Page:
Todmorden is essentially a border town. The River Calder was the historic border between Yorkshire and Lancashire until 1888, since when the town has been in the West Riding and latterly West Yorkshire.
It’s not a big place, and its centre is dominated by the grandiose Town Hall financed by the three cotton-spinning Fielden brothers, Samuel, Joshua and John, and designed by their favourite architect John Gibson as a magnificent Roman temple on the lines of Birmingham Town Hall and St George’s Hall, Bradford. It cost of £54,000.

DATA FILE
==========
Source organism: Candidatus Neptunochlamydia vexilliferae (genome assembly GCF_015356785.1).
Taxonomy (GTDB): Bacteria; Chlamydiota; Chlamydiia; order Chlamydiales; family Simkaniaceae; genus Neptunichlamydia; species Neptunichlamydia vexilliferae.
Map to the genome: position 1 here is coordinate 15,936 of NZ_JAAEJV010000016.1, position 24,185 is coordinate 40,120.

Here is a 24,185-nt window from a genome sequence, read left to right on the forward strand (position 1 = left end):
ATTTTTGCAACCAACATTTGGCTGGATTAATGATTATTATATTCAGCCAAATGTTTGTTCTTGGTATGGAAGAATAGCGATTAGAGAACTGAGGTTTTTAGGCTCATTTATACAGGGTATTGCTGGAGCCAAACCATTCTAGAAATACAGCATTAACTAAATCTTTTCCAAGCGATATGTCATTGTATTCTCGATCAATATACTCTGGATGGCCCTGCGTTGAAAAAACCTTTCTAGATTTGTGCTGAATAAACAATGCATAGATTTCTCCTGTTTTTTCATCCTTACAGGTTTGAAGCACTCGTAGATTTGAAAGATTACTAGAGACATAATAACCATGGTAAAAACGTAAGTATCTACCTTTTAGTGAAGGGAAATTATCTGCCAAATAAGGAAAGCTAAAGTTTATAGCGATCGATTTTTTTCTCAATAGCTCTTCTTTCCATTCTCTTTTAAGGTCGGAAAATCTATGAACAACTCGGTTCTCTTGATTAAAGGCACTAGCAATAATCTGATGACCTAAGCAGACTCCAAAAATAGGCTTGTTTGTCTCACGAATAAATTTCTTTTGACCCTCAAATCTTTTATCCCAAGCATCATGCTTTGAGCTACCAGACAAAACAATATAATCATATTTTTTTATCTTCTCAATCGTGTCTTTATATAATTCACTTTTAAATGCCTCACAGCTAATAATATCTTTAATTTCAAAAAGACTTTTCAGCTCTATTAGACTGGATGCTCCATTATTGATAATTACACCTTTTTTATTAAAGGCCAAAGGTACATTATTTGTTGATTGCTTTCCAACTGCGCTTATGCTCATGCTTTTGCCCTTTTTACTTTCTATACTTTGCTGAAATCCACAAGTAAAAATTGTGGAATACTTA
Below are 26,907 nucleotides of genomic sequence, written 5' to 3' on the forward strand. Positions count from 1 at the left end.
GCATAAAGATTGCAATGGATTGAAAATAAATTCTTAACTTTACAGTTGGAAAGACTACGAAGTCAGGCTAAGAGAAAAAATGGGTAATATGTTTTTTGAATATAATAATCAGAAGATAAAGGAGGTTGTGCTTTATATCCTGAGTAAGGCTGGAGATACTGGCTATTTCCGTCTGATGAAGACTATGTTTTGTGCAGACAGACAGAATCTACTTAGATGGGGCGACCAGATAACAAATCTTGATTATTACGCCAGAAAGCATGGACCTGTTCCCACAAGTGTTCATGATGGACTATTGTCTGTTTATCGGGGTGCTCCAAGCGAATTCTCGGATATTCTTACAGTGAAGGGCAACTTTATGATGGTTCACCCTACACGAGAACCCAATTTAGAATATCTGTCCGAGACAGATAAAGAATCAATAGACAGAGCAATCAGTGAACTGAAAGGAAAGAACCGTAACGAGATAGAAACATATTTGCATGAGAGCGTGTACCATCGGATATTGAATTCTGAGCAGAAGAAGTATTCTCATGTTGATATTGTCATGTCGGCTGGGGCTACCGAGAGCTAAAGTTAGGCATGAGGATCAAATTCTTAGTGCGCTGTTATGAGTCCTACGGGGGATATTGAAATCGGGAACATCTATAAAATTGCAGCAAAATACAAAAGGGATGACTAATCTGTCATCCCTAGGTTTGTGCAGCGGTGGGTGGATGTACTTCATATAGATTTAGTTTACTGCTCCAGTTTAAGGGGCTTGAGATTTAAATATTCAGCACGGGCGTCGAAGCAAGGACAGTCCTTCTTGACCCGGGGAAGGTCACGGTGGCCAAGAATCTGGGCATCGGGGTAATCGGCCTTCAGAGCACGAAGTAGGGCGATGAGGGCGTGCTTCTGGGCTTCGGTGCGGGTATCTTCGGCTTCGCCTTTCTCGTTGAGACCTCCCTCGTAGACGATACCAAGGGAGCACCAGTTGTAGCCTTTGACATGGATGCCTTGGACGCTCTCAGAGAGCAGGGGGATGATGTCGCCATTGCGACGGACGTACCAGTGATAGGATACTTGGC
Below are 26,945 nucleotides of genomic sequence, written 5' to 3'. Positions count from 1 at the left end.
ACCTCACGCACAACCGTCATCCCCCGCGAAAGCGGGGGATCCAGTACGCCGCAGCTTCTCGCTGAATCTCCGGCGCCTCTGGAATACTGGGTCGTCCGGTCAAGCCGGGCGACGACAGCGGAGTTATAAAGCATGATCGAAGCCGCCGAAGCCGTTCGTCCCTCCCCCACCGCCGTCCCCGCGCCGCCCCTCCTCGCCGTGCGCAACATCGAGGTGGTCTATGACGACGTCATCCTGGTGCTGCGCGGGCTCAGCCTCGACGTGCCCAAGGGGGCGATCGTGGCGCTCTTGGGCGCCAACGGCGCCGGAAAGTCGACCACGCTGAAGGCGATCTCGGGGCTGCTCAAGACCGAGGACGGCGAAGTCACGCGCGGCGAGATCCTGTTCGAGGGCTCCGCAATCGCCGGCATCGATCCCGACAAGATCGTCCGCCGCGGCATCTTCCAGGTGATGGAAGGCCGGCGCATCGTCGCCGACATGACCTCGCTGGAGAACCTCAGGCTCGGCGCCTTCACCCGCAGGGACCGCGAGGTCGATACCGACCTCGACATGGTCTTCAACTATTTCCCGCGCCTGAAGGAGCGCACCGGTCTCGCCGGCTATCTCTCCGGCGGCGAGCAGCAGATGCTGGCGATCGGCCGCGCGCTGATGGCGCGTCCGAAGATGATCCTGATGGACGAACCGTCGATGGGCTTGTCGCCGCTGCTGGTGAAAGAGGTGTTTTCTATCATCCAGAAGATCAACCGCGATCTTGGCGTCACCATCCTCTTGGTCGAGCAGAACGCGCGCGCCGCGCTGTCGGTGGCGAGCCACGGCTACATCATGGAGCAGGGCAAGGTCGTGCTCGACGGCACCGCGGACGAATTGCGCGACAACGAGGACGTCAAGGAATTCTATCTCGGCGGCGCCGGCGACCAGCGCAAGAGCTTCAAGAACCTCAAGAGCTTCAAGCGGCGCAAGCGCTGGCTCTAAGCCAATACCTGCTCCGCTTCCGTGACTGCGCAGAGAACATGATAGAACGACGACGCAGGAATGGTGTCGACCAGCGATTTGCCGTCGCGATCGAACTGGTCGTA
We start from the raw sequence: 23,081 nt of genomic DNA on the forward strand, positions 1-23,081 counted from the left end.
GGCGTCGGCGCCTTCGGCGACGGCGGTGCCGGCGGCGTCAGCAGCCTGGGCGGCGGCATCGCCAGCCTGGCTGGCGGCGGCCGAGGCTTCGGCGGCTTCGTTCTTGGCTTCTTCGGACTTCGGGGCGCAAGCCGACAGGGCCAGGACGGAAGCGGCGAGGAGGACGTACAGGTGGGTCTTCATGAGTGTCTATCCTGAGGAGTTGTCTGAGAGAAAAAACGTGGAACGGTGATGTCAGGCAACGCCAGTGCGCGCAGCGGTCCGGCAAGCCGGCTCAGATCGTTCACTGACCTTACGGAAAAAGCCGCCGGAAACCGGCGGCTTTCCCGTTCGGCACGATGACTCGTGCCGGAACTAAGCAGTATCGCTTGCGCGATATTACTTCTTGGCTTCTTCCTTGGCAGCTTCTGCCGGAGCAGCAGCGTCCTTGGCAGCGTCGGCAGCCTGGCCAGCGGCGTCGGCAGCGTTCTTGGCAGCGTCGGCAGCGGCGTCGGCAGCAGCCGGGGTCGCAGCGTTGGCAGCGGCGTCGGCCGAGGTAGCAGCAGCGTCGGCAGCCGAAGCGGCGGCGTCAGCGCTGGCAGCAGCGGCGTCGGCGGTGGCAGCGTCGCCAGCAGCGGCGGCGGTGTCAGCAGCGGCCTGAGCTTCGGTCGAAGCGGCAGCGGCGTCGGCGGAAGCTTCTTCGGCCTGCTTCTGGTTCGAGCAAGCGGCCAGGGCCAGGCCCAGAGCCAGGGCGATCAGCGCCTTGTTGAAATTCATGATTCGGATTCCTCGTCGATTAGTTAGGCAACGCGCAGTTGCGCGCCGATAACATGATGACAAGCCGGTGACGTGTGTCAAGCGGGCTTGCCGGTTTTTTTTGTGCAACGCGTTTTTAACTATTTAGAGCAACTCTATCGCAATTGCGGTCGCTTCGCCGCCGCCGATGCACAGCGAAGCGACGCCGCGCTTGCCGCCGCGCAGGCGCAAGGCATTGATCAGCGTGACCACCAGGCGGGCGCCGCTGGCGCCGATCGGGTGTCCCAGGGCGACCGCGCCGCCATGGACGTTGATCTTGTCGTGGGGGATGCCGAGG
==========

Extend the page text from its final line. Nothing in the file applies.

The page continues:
The pediment of the south façade contains two carved female figures, the left-hand, western one symbolising cotton-spinning Lancashire, while the other represents the agriculture and engineering of Yorkshire.
The Town Hall actually straddles the River Calder which runs in a culvert underneath. Before the boundary-change of 1888 it was possible to dance in the main hall from one county to the other and back again.
The 80-page, A4 handbook for the 2012 Yorkshire Mills & Mill Towns tour, with text, photographs and a reading list, is available for purchase, price £10.00 including postage and packing. To view sample pages click here. Please send a cheque, payable to Mike Higginbottom, to 63 Vivian Road, Sheffield, S5 6WJ.